A group of residents is crying foul over questions on the ballot in November that will determine whether Fishers remains a town, becomes a city with a council and city manager, or a city with an elected mayor.
The Nov. 6 vote represents a critical turning point for the fast growing suburb, whose population of about 80,000 people makes it the state's largest community with a "town" form of government.
There are three possible outcomes: Fishers continues as a town with seven council members and a professional town manager; Fishers reorganizes as a city in combination with Fall Creek Township and has nine at-large council members who elect from among their ranks a mayor and hire a city manager; or Fishers becomes a second-class city with six district councilors, three at-large councilors and an elected mayor.
Reorganize Fishers, which has the endorsement of the Indiana Chamber of Commerce, argues its preference would eliminate a layer of government and save the city $1 million per year.
City Yes, which argues an elected mayor and district councilors would provide independence along with checks and balances, filed a complaint this month with the state of Indiana alleging the Town of Fishers is pushing voters toward the appointed-mayor option via a letter to residents that fails to discuss the option that Fishers remain a town, and with confusing wording on the ballot questions.
The Office of the Indiana Attorney General has referred the complaint to the State Board of Accounts, a spokesman said.
"They have consistently provided a one-sided view in mailings and meetings with the full intent of staying in power," said Joe Weingarten, a spokesman for City Yes. "People have the right to vote and not have these kinds of shenanigans going on."
Weingarten takes issue with the town spending $28,000 with a public relations firm on what he sees as advocacy of a position. He also takes issue with the savings claim and says Fishers could still hire a professional manager even if it converts to a second-class city.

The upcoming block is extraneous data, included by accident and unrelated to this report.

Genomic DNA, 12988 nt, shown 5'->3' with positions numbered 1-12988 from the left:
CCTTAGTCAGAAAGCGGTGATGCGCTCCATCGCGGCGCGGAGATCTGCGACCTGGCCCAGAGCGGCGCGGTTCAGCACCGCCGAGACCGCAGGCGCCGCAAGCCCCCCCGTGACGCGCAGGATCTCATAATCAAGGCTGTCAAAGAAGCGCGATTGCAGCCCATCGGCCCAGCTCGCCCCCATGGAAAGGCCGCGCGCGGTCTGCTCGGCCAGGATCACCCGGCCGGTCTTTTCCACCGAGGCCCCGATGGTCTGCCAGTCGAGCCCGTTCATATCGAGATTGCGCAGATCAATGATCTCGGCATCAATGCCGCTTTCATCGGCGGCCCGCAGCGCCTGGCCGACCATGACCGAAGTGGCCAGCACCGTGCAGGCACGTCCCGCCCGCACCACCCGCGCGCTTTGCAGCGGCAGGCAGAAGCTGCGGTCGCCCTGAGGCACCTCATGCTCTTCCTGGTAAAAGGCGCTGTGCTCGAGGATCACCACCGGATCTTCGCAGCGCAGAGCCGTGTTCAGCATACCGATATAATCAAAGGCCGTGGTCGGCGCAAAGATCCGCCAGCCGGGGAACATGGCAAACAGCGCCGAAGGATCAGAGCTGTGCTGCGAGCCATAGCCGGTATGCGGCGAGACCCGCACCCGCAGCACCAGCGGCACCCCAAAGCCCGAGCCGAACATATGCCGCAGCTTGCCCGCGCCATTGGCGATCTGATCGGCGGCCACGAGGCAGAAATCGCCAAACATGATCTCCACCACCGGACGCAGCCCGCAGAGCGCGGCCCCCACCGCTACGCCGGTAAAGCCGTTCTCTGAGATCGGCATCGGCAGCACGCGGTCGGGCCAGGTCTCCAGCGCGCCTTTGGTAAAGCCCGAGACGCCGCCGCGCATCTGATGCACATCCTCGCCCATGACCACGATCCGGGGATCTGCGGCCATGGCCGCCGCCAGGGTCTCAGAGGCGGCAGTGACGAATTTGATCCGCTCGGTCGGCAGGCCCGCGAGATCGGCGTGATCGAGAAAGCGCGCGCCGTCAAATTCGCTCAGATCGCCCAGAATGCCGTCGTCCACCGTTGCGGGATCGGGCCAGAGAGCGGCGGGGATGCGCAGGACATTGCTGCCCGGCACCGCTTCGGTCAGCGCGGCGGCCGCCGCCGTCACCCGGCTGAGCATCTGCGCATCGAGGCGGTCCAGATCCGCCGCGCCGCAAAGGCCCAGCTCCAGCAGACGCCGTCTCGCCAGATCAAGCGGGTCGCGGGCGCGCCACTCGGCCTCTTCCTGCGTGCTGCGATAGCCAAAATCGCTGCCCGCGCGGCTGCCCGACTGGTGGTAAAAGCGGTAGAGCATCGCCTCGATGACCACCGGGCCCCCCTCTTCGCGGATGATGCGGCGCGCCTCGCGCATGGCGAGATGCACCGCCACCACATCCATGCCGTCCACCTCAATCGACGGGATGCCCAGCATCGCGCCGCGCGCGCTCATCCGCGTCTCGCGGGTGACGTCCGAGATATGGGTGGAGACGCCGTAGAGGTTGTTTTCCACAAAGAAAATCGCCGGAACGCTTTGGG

But Town Manager Scott Fadness said in a video on the town's Future of Fishers web page that his interest is making sure everyone has all the facts about their options.
"Fishers is engaging in an extensive public education campaign to equip residents with unbiased information concerning the upcoming referendum questions," Fadness said.
The ballot will have two questions:
— Shall the Town of Fishers and Fall Creek Township reorganize as a single political subdivision?
— Shall the Town of Fishers change into a city?
A vote of "no" on both is a vote for Fishers to remain a town.
From there, it gets tricky. For Fishers to change into a city with an elected mayor, voters must vote "no" to the first question and "yes" to the second. If voters say "yes" to the first, even if they say "no" to the second, Fishers would reorganize while keeping a council-manager form of government.
That's Weingarden's concern: "If you vote yes on the first question, the second question becomes null and void," he said.
If voters opt for the "reorganized" Fishers city option, the change would take effect in 2013. Becoming a second-class city would take a few years longer.